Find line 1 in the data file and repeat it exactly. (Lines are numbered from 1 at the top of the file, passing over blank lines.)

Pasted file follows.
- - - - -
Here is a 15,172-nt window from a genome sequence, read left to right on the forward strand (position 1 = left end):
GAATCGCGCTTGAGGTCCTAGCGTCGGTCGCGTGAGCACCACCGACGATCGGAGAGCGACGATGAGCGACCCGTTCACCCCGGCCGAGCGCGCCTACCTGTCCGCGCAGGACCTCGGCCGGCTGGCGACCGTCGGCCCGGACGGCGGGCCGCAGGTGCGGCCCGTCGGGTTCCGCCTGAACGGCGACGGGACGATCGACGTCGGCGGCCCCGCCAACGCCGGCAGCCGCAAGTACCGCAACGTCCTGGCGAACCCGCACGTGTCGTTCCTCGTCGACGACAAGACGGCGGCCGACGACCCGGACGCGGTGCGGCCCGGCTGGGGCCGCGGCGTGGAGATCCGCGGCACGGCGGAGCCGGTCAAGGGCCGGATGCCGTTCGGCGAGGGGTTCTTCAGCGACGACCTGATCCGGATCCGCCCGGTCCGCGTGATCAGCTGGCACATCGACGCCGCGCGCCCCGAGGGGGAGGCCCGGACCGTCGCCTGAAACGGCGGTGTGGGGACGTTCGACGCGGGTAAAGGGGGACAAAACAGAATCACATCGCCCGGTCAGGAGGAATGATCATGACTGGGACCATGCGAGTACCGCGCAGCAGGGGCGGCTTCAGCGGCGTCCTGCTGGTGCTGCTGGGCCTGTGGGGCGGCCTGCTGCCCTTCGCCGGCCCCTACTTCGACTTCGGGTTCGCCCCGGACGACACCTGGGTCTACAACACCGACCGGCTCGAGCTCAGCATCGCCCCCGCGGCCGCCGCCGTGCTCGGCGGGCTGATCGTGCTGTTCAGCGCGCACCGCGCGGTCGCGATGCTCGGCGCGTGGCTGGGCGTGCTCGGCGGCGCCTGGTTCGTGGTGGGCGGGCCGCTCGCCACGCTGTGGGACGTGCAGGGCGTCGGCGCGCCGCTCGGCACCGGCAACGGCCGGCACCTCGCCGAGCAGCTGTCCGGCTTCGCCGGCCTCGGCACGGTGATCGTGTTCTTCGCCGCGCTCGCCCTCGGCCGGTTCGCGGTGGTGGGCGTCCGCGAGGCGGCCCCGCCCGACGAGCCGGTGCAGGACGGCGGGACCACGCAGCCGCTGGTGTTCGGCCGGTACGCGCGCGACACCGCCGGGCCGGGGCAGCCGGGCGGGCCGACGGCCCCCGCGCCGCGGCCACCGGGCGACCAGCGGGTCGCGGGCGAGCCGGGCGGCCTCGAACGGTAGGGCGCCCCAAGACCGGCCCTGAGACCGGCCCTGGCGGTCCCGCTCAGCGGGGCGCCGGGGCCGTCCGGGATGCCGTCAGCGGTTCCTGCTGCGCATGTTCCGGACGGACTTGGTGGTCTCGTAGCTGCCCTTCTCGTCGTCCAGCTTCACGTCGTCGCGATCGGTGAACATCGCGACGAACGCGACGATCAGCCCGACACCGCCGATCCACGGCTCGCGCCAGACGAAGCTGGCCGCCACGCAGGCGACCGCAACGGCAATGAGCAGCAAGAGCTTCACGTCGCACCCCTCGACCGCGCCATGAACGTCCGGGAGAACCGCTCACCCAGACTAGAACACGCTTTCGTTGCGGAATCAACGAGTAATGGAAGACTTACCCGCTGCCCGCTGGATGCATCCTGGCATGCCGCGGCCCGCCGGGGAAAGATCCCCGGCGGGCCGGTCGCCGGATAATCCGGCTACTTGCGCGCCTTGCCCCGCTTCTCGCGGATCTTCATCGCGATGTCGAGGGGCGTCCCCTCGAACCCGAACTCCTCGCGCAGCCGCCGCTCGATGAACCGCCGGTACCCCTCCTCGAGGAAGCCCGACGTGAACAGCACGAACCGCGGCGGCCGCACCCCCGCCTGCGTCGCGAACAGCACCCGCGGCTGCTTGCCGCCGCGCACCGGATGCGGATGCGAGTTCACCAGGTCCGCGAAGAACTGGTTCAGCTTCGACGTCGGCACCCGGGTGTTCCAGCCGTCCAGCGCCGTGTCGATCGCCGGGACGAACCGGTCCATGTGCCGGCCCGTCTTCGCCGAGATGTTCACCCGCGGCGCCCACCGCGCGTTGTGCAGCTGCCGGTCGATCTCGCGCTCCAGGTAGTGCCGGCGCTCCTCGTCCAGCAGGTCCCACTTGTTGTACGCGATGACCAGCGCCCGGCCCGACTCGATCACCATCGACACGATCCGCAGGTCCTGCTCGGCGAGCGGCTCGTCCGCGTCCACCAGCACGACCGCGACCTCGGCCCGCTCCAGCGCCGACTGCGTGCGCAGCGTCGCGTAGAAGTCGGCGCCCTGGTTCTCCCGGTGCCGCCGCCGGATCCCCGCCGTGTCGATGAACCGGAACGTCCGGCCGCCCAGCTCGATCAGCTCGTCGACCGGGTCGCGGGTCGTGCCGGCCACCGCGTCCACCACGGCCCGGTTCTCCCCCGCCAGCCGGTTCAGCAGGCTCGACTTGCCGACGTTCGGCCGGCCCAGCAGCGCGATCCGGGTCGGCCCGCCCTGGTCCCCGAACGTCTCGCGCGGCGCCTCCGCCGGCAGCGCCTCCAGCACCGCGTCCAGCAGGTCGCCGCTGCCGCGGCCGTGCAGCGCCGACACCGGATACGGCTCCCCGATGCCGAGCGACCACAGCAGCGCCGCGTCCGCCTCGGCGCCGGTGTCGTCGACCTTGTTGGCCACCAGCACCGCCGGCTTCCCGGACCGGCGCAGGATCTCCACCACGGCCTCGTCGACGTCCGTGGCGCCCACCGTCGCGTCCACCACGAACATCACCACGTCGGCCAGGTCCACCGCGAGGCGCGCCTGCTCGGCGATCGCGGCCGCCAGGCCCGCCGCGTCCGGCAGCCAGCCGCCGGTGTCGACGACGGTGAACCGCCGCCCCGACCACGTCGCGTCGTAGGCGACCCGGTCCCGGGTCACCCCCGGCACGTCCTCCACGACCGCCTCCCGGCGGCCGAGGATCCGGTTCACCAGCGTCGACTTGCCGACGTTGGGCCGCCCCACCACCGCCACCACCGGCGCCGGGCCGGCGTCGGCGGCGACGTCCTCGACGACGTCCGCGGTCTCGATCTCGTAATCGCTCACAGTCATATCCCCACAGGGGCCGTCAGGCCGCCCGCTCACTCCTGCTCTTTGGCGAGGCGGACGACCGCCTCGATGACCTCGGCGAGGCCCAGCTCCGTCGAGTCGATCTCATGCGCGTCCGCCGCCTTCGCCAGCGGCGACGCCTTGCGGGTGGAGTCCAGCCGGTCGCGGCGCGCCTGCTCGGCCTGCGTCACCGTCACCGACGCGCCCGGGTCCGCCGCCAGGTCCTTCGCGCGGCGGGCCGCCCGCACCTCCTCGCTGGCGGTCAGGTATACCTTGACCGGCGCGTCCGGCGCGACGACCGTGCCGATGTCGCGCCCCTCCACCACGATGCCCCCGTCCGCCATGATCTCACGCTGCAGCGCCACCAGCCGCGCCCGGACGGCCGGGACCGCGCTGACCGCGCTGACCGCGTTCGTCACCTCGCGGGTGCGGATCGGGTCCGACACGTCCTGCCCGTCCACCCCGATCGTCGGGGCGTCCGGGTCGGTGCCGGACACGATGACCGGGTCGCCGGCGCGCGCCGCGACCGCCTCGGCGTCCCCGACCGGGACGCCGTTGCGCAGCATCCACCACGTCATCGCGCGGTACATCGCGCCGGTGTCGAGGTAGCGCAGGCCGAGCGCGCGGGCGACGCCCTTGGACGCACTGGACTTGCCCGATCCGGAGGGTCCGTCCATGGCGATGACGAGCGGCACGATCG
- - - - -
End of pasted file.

Here is a 15,172-nt window from a genome sequence, read left to right on the forward strand (position 1 = left end):